By Hillel Solow, Serverless Security R&D
Serverless enables you to shift even more infrastructure management responsibilities to your cloud provider. Serverless architectures provide you automation and the benefit of experiencing unlimited scale potential. Very little stands between developers and deployed code, which accelerates time to market, while making it easier to maintain and test individual functions. No infrastructure is involved – it comes ready and available, out of the box. Finally, you pay only for what you use, resulting in lower costs.
Offloading these duties significantly decreases operations costs; and being absolved of additional infrastructure management enables you to focus on developing solutions to serve your organization and customers. As development teams shift focus from the tech to business value, you can get more done with fewer people. Serverless can also fill in any gaps in your architecture faster and cheaper than building infrastructure.
Serverless Computing Security Risks
For security, the move to serverless makes some things better, while also raising new challenges. In some ways, the nature of serverless improves security. You no longer need to patch servers. The ephemeral, stateless nature of serverless compute makes attackers’ lives harder. And the fact that your application is now structured as a large number of small functions in the cloud enables you to see each unit of compute as a separate entity.
Serverless architecture security becomes easier in many ways and requires a unique, nuanced approach. While some things get better, and others just change, here are the unique challenges for securing serverless apps.
- Security Visibility
- Difficult to make sense of all of the disparate data
- Many More Points of Attacks, Protocols, & Vectors
- Every function, API and protocol = potential point of attack
- Erosion of The Perimeter
- Serverless apps = a more porous, fragmented boundary
- More Permissions to Manage
- Challenging and time-consuming
- Where to Deploy Security?
- There’s nowhere to put traditional network or perimeter security such as WAF, firewall, and IDS
- More Functions, more changes, equals more risk.
- The ephemeral and fragmented nature of serverless can mean more frequent changes to posture, and more risk management and security auditing requirements.
Threats to your apps will persist. They just will not look and act the same way. Maintaining control and security requires a paradigm shift in your thinking. Defenses need to focus less on handling the specific event and more attuned to the overall pattern of these repetitive stateless attacks.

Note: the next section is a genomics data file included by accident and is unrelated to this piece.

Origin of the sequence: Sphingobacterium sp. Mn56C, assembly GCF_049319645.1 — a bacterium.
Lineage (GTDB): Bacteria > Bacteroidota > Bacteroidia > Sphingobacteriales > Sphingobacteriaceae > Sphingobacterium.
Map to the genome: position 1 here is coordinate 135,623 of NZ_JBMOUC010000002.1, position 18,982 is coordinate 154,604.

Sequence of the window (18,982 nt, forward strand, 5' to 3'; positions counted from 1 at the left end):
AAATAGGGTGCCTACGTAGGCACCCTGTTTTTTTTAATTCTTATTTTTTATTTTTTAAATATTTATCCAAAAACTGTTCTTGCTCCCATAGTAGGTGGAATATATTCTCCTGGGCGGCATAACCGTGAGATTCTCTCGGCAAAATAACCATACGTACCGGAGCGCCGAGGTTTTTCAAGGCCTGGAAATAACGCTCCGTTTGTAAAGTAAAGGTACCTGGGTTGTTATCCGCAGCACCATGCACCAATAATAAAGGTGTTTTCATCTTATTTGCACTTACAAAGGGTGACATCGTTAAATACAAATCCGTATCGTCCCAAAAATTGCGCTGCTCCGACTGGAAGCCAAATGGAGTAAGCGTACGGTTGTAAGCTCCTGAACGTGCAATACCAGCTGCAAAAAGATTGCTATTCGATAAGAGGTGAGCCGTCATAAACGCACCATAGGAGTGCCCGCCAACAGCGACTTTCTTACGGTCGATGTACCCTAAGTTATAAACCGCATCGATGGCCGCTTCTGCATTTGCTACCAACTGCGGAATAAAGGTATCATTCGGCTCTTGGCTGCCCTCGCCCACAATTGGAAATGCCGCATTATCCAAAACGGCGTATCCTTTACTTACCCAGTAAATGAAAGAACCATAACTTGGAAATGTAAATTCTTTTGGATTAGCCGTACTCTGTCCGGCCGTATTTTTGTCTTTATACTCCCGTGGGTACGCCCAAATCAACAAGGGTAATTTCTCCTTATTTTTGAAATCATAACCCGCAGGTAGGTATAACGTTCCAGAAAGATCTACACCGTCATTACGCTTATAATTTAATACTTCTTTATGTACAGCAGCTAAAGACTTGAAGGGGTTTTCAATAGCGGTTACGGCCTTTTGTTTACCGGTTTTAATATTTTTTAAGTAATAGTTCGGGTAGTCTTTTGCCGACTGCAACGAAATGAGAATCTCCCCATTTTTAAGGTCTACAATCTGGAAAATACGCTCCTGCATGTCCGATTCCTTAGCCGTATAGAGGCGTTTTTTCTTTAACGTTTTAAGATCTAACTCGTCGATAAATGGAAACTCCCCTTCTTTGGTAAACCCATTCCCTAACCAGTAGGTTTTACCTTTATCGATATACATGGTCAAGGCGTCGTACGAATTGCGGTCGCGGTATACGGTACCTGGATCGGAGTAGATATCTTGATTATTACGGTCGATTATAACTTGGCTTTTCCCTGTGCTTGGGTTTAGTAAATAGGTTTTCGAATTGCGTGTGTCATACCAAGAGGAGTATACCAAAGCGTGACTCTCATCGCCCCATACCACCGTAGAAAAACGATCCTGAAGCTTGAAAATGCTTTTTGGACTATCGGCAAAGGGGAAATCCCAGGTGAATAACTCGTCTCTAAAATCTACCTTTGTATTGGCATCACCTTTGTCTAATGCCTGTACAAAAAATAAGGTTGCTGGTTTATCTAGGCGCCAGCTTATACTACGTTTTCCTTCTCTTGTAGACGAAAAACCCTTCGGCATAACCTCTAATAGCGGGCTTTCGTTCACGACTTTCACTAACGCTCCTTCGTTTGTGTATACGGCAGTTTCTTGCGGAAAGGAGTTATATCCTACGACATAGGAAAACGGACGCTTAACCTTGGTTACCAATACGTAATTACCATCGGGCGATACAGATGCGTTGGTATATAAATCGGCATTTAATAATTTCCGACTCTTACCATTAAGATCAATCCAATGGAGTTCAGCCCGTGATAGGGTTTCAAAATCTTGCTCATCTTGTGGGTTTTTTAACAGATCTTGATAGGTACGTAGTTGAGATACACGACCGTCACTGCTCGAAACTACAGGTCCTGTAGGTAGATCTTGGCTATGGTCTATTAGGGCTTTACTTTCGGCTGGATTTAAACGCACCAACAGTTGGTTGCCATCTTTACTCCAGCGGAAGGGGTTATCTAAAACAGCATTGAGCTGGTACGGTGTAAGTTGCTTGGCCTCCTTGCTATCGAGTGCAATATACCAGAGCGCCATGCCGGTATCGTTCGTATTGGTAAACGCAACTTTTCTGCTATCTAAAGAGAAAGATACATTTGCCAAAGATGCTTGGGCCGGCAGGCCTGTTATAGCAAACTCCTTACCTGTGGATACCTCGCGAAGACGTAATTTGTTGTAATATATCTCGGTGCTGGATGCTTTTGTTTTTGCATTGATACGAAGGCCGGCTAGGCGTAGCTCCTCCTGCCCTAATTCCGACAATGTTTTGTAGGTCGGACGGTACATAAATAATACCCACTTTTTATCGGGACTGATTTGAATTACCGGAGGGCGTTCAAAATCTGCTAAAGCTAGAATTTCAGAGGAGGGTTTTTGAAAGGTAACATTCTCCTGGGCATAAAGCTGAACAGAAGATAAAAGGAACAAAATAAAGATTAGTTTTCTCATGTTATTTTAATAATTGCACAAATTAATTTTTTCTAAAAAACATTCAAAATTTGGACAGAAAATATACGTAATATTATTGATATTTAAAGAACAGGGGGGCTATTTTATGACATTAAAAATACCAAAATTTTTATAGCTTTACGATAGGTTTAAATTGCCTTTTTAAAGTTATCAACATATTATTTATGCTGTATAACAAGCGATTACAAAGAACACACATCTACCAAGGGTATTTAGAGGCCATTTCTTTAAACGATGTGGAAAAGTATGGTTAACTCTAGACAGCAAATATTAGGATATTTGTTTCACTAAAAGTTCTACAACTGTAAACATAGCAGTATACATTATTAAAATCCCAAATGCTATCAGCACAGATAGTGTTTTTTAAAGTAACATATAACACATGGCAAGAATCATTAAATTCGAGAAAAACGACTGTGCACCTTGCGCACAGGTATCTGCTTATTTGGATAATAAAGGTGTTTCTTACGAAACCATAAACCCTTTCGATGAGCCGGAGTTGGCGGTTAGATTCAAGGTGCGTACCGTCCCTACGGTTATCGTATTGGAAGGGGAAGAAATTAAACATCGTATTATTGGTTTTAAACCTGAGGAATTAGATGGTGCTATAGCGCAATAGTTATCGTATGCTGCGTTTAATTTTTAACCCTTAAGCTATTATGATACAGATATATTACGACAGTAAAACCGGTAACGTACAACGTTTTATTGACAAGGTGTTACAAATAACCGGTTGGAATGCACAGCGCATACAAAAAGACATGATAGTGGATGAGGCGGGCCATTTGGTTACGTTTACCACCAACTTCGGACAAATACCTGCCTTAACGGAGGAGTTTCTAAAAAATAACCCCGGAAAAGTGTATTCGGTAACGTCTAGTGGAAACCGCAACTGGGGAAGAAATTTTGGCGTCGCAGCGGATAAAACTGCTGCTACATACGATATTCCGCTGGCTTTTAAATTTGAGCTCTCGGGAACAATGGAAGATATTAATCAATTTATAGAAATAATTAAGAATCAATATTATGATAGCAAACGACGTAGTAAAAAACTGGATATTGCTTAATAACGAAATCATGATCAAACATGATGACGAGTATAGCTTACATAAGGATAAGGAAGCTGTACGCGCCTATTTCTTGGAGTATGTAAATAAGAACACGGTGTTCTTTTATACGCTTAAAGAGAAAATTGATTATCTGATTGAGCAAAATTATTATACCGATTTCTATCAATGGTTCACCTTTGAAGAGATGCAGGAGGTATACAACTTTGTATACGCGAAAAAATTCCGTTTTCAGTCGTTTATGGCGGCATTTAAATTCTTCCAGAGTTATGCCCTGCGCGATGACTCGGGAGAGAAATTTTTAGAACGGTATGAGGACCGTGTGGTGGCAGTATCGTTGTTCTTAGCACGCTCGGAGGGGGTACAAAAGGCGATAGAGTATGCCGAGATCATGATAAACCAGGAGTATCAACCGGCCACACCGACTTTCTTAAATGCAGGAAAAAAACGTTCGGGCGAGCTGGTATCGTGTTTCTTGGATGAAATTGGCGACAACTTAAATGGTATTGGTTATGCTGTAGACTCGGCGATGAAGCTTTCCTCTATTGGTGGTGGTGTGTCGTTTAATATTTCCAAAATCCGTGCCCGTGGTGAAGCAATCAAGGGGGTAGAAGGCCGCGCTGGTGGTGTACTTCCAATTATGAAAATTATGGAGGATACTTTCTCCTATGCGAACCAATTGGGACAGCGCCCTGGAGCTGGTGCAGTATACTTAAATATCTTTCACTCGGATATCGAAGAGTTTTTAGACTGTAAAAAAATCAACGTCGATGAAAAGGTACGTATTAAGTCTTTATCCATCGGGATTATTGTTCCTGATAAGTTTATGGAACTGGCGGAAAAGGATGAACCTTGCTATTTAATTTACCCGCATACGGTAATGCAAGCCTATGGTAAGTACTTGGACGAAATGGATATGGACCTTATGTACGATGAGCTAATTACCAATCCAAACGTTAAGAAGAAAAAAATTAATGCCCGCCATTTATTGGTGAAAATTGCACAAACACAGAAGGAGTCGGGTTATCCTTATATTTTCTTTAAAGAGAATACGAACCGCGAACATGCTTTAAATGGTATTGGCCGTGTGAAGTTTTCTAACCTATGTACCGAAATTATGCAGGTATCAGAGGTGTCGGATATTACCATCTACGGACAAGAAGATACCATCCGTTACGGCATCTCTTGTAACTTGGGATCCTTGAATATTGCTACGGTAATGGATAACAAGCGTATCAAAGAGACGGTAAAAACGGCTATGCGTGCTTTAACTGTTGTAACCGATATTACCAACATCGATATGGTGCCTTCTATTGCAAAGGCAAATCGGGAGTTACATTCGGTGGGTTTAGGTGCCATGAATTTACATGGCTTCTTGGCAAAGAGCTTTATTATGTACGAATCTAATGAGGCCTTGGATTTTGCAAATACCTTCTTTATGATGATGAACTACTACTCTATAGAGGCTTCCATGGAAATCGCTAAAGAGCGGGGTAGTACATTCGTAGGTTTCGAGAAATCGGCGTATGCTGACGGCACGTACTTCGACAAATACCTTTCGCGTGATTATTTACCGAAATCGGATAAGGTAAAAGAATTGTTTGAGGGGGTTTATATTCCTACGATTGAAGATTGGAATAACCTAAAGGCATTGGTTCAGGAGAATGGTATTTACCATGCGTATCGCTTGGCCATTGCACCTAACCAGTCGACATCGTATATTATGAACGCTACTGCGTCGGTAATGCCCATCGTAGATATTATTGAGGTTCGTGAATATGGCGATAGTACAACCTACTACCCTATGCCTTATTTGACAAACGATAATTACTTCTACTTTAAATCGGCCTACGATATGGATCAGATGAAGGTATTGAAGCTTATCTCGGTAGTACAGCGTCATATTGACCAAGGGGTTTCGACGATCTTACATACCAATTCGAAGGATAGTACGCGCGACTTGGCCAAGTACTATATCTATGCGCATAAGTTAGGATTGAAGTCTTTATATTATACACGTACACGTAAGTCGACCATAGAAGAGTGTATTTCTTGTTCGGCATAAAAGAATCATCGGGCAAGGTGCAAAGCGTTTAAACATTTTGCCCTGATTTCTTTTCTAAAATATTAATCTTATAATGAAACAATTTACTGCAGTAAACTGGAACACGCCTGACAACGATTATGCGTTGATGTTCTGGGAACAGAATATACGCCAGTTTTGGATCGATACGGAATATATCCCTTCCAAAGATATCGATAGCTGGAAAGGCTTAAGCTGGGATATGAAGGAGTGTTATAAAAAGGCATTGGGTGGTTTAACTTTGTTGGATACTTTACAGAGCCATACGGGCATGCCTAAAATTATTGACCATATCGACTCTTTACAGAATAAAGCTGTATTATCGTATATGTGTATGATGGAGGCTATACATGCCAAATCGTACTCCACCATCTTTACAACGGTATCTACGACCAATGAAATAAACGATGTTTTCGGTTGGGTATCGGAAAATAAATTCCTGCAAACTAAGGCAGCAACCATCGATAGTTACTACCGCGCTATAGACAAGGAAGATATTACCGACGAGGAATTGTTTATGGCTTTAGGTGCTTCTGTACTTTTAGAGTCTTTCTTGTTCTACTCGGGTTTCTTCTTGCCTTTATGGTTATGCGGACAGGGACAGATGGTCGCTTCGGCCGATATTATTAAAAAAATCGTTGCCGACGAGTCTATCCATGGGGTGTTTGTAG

So, Whose Job is it to Secure Serverless Apps?
With the advent of new technologies, there is a recurring trend of forgetting security lessons from the past and climbing a new learning curve. Right, wrong, or indifferent, developers see the security teams as delayed progress – too big of a delay. Serverless is no exception. However, there is additional confusion regarding where the responsibility for serverless application security lies.
Unfortunately, the traditional AppSec approach takes time and can slow things down, negating the serverless benefit of rapid feature deployment. Developers cannot possibly keep up with the hyper-accelerated velocity they themselves created if they need to wait on security to open ports, IAM roles, or security groups for them. While security pros do not want to get in the way of the developers, they still need the ability to control policy and visibility, but they are challenged as to how to integrate with DevOps to implement security controls without causing a slowdown of the pipeline. This leaves everyone in a quandary.
Why We Must Make Secure Serverless Computing Everyone’s Problem
The solution to secure serverless applications is truly everyone’s problem and requires a close partnership between developers, DevOps, and AppSec. Security teams need to find a balance where developers are trained and empowered to implement security coding best practices: the more automated the better. However, security teams are not absolved from responsibility – security vulnerabilities and issues are their responsibility, and they need to be fixed early in the lifecycle. Help with defining risk of the problem i.e. is this something we can deploy the application with, without introducing risk to the business. Finally, create cross-functional teams and work towards tight integration between security specialists and development teams – collaborate with DevOps so your organization can resolve security risks at the speed of serverless.
I’ll leave you with three best practices to think about:
- Map your app & observe the ongoing flow of information
- Apply perimeter security at the function level
- Craft suitable, minimal roles for each function
If you want to learn more about how you build a secure serverless architecture using Check Point, check our serverless security solution.